Tag Archives: yogurt

Broccoli Slaw

27 Mar


Lately, in our CSA farm basket, we have been receiving the most fantastic broccoli I’ve ever tasted. The hearty green grows well here in north Florida; that is if you don’t get any crazy spurts of unseasonably super warm weather making it bolt and go to seed (speaking from experience here). It is so healthy, so filling and satisfying; broccoli is quickly becoming one of my favorite veggies to eat.

It’s funny how tastes change. Growing up, whenever broccoli was served with dinner, I would only eat it doused in nacho cheese sauce. Maybe even a couple of times, I did the whole hide-the-broccoli-in-the-napkin trick. I’m sure my mom and dad never figured that one out (right, guys?). At some point, I matured in my broccoli taste and the boring crudité of raw florets dipped far enough in the endless bowl of ranch to actually be considered “dunking” became my sole broccoli experience.

Times have surely changed again. Years ago, after watching Ina Garten make her Parmesan Roasted Broccoli, I stretched my broccoli comfort a bit farther, and whatcha know? I loved it! Broccoli became a staple in our house from that point on. Roasted, steamed, chopped into risottos, soups, and certainly not loaded down with heavy creams and mayo-based dressings, broccoli has finally received the badge of culinary honor it’s always deserved.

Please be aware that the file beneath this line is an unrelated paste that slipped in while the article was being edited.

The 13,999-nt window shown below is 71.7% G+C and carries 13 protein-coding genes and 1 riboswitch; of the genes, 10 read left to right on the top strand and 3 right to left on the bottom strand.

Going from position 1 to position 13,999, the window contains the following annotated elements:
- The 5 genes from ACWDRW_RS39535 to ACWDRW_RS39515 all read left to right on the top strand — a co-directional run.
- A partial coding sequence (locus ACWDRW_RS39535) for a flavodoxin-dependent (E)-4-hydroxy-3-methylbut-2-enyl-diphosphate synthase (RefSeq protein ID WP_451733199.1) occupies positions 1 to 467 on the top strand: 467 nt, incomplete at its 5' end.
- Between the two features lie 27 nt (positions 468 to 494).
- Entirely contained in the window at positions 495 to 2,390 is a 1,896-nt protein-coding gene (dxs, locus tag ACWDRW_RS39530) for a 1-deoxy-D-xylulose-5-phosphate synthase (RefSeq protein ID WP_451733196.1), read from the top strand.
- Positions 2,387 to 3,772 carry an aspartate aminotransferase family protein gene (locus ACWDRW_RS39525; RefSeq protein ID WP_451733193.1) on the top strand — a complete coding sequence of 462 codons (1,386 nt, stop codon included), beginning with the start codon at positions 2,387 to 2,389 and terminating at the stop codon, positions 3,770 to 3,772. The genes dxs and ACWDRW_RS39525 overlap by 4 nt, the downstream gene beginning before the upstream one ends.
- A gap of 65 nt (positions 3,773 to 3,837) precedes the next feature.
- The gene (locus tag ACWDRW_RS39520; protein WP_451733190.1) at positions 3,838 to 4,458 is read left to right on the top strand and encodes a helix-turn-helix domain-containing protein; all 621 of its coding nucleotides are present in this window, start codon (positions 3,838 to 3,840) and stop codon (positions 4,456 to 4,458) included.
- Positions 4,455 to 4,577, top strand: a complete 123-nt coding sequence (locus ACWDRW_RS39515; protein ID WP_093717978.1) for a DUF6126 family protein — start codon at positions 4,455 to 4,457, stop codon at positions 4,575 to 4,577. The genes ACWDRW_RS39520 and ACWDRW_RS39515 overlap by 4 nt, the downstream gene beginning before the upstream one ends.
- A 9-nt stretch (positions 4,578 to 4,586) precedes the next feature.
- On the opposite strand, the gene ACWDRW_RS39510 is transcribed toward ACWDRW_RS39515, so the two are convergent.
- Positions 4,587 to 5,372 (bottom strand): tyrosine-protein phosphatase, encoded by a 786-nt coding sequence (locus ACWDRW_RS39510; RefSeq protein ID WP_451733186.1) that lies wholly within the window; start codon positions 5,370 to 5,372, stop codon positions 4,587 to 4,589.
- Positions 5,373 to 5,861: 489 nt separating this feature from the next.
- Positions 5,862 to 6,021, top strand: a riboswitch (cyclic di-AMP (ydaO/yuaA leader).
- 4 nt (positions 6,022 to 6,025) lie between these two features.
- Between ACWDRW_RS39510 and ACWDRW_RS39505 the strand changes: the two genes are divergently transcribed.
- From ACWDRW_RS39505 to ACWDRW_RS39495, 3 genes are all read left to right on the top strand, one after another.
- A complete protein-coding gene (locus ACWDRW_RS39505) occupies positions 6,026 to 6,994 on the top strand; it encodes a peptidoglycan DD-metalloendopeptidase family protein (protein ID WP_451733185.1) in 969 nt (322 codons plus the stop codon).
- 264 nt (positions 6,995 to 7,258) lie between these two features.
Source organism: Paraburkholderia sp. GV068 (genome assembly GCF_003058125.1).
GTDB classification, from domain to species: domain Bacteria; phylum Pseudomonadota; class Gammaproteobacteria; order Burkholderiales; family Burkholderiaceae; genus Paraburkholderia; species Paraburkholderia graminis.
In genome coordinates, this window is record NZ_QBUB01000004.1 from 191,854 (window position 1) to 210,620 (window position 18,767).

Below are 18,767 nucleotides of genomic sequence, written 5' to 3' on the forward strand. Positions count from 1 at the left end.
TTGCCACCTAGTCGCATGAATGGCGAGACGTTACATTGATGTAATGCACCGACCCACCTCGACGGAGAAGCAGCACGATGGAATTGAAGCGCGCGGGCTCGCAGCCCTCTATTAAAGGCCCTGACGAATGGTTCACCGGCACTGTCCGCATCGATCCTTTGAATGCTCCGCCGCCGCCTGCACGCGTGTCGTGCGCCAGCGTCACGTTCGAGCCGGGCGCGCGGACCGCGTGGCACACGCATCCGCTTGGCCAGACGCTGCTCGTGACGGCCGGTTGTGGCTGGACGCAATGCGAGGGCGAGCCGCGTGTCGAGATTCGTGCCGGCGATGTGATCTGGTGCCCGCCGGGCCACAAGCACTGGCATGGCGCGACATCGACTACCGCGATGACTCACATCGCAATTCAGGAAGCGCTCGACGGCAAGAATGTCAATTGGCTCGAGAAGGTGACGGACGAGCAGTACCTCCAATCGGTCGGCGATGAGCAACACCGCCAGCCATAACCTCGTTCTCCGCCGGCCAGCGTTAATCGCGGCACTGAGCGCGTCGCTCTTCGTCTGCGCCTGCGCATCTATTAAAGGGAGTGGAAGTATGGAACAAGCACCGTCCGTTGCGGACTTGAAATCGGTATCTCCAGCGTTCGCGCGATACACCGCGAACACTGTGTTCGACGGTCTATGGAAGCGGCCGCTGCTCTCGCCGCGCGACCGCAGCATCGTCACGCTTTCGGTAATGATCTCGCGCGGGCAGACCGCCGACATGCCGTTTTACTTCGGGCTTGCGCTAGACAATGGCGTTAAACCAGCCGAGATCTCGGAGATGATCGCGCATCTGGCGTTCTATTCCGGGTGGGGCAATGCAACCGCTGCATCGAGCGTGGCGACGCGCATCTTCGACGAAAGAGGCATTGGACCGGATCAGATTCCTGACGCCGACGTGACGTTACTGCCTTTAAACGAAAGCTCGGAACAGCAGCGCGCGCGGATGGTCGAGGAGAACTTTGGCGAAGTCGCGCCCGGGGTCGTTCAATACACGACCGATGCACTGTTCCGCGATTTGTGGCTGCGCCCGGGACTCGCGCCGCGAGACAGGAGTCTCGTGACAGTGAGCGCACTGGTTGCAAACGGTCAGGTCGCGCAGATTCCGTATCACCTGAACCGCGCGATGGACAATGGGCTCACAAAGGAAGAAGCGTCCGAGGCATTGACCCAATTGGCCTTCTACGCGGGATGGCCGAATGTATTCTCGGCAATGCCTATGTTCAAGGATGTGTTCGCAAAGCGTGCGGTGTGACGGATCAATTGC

The weather is starting to warm up (sorry cold-weather readers – while we, too, had our wintery bout of frigid weather, it is currently 82 degrees in Jacksonville. Love you guys!). So the innate cravings for springtime foods are in full force. Especially moving around every 3-4 years, Rob and I really try to make the best out of the areas we experience. Food, of course, falls into this category. We have definitely given the true, Southern Food experiences a valiant effort and I, personally have fallen in love with slaws. We’re not talking the globby, sticky, sweet, mayo-dripping, brown-sugar laced kinds of slaw, but the tangy, fresh, crunchy, shredded veg mixtures that have endless possibilities.

During the warm months, when salads just get too monotonous, and the grill needs a break, a slaw is the perfect meal. Yes, meal. Not side dish, but full-on, full-flavor, smack-your-taste buds around, meal. While the classic red/green cabbage with carrots is always an easy go-to, the slaw is the perfect avenue for veggie creativity. Here are a few of my faves (all greens and veggies shredded, to keep the slaw texture genuine):

Kale, savoy cabbage, pumpkin seeds, and dried cranberries
Arugula, green cabbage, carrots, celeriac, celery seeds, almonds, and apple
Red cabbage, zucchini, carrots, curry powder, cumin seeds, and pine nuts

And probably the best (and easiest) of all:
Spinach and Broccoli


The Spinach and Broccoli Slaw came about with my continually expanding broccoli-love, as well as the fact that our CSA has delivered stalk after stalk of the stuff. Using a food processor fitted with the shredding blade, simply shred 1 whole head of fresh, raw broccoli, a few florets at a time. Then, using 8 oz. of baby spinach, stack them, then roll them into a cigar shape, and slice them thinly into a julienne cut (the leaves then look like little ribbons). Mix the shredded spinach and broccoli together in a large bowl, and lightly season with a pinch of salt.